1. Wow! I have never had this happen with other 4 yr olds, but do see the older kids on the playground or elsewhere snub my 4 yr old. Like yours, mine is quite social so whenever I notice a child struggling to fit in, I encourage mine to say hi and ask that child to play. I frequently feel snubbed by other mom's but truly have never seen another 4 yr old treat my child poorly like the scenario you described. I'm not sure I'd handle it as well as you did. I'm overly emotional and so I think my natural instinct would have been to say something not-so-nice to the mother of that child and then regret the way I handled it later.

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  2. From an older Mom.....looking back, I remember the pain of those days when I strove to teach tolerance and kindness to my own children. I wanted their world to be a happy and positive platform for their childhood experiences, realizing fully that those times were the lessons for how they would choose to live their adult lives. When kids are young like Cleary I believe you must firmly plant the seeds of kindness. They aren't able to relate to more than simple explanations and being little people with big hearts easily broken, that kindnesss offers them a confidence of self-worth. If ingrained, the natural response later in life will be to react with understanding and compassion rather than with anger or retaliation.
    That said......I now know that my mantra, "Be kind!", was only part of the equation. I may have under valued the need for coping skills when times get hard. Learning to stand tall in times of adversity is as important as learning tolerance and kindness.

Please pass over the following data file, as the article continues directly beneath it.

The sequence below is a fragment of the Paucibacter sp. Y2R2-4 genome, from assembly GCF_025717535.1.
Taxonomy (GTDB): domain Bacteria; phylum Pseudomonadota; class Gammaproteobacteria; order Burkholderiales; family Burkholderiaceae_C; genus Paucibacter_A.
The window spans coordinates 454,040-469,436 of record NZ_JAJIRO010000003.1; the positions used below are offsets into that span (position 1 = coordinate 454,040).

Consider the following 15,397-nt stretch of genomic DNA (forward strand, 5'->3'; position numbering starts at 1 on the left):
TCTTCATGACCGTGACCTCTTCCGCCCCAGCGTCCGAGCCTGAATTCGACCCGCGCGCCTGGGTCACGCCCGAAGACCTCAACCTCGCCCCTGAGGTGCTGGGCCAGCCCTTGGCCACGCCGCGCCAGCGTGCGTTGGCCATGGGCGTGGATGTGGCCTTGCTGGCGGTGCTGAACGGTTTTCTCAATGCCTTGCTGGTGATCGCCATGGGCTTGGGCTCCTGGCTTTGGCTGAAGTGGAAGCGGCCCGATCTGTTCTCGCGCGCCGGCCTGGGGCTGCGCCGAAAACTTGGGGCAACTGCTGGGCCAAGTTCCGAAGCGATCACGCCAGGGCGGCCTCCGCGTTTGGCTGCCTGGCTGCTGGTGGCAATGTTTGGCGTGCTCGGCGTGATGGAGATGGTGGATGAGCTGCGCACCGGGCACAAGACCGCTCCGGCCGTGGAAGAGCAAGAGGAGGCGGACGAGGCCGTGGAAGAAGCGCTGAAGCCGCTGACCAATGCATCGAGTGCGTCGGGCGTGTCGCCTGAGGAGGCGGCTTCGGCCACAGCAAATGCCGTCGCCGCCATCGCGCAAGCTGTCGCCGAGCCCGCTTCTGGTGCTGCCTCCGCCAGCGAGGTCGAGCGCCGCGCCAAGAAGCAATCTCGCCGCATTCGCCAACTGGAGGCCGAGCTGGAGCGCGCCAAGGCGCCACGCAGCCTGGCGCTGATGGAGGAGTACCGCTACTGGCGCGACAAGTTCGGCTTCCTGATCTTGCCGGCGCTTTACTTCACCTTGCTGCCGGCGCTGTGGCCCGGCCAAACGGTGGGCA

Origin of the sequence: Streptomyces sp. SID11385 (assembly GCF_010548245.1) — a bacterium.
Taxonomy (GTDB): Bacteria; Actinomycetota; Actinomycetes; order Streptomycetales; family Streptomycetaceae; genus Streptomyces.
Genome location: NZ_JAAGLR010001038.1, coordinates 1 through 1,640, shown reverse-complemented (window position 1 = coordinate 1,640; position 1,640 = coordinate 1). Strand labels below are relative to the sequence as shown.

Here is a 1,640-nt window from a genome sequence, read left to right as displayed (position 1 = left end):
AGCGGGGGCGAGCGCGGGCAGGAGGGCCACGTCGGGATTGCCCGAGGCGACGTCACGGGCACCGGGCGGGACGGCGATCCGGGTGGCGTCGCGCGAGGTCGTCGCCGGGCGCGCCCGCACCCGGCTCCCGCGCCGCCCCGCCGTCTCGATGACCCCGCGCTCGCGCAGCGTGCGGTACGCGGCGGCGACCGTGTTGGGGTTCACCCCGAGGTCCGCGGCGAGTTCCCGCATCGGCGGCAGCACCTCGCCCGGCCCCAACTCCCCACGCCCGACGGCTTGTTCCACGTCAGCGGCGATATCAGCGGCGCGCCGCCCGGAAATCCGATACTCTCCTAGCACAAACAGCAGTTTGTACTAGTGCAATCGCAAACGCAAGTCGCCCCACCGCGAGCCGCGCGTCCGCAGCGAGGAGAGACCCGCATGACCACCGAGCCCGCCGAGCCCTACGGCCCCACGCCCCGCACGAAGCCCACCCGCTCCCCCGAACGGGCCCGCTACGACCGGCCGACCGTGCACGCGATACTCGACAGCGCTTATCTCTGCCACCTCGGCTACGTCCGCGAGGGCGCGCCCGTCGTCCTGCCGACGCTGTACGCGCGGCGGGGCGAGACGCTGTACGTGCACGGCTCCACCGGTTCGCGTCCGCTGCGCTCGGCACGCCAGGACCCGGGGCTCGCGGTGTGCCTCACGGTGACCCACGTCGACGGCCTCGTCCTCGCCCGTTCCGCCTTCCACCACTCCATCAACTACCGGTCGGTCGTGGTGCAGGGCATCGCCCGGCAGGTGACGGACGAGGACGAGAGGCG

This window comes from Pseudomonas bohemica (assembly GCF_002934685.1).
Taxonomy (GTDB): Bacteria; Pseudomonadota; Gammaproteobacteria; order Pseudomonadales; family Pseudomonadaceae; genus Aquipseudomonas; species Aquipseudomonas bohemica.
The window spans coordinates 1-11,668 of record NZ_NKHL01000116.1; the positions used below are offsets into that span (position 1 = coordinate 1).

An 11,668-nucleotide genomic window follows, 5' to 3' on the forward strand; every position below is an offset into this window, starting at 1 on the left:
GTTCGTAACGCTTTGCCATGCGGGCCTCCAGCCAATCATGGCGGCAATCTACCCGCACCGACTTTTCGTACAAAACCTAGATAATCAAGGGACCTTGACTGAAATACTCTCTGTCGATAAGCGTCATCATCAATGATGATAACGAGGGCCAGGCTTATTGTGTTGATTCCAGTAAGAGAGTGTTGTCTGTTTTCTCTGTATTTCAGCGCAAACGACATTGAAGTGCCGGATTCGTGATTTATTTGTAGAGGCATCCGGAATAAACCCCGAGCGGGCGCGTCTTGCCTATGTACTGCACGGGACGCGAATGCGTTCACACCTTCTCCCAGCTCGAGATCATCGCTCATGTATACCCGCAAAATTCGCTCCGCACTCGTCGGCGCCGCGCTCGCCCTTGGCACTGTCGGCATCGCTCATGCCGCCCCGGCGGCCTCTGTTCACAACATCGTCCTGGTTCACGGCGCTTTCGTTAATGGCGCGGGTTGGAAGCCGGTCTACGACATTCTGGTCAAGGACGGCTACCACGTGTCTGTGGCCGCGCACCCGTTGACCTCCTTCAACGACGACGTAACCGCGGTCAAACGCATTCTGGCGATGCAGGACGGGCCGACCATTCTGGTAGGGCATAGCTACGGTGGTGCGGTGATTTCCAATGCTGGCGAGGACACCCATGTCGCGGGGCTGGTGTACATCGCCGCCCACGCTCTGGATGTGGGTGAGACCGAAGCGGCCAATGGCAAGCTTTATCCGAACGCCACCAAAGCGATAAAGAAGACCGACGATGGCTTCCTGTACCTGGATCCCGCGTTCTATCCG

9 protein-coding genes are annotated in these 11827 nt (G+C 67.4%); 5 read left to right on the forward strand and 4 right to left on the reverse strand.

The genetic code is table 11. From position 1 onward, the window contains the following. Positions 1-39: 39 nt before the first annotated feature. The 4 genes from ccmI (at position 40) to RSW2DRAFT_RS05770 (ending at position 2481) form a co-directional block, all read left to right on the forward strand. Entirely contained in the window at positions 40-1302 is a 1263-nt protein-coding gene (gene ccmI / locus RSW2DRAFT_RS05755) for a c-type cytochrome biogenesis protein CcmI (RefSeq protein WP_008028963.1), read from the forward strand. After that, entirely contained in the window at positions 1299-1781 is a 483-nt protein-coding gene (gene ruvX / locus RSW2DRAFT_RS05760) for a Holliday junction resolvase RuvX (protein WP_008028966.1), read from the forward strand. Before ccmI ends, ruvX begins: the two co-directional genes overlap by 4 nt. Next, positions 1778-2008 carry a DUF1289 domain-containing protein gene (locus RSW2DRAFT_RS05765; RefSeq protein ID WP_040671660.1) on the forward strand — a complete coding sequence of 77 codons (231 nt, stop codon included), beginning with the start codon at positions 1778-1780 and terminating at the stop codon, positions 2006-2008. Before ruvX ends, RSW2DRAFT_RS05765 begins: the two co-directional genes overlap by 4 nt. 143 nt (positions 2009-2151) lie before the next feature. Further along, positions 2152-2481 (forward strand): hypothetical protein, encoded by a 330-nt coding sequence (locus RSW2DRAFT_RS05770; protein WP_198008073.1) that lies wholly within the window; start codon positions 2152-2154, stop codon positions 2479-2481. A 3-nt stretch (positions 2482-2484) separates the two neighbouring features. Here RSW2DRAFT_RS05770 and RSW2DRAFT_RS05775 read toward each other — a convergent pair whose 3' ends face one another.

As they get older, it becomes our job as parents and good examples of the human race to also teach acceptable ways to set boundaries. Boundaries are necessary. They protect us from those who would willingly hurt us.....either emotionally, physically or later, financially. Boundaries steele us in many ways.....they cement our moral and ethical convictions and they give us the confidence of knowing that we choose to act within reason and navigate from a mental center that is based on protection of our own good will.
    At age 4, the world is big. People are big. Personalities, happiness and hurts are big. If tolerance, understanding, acceptance and knowledge about ourselves and others is taught, the cornerstones to peaceful living are set. Children are very resilient....and innately loving...for the most part. Give them tools to understand that they will encounter disappointments and tools to feel good about how they handle those moments and you will build an adult who can negotiate, navigate, compromise, appreciate and live within their moral and ethical boundaries. After all.....they may start out as vulnerable bundles of cheerful sweetness that mothers and dads will reflexively and lovingly defend and protect but our job is also to build strength in our children. Keep in mind as they grow....you are not raising children, you are raising adults. Peace, light and love. Good job, Nikki!

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    Replies
    1. thank you Ruthann! We all know you have done a wonderful job :) I love that "you are raising adults" you always know what to say.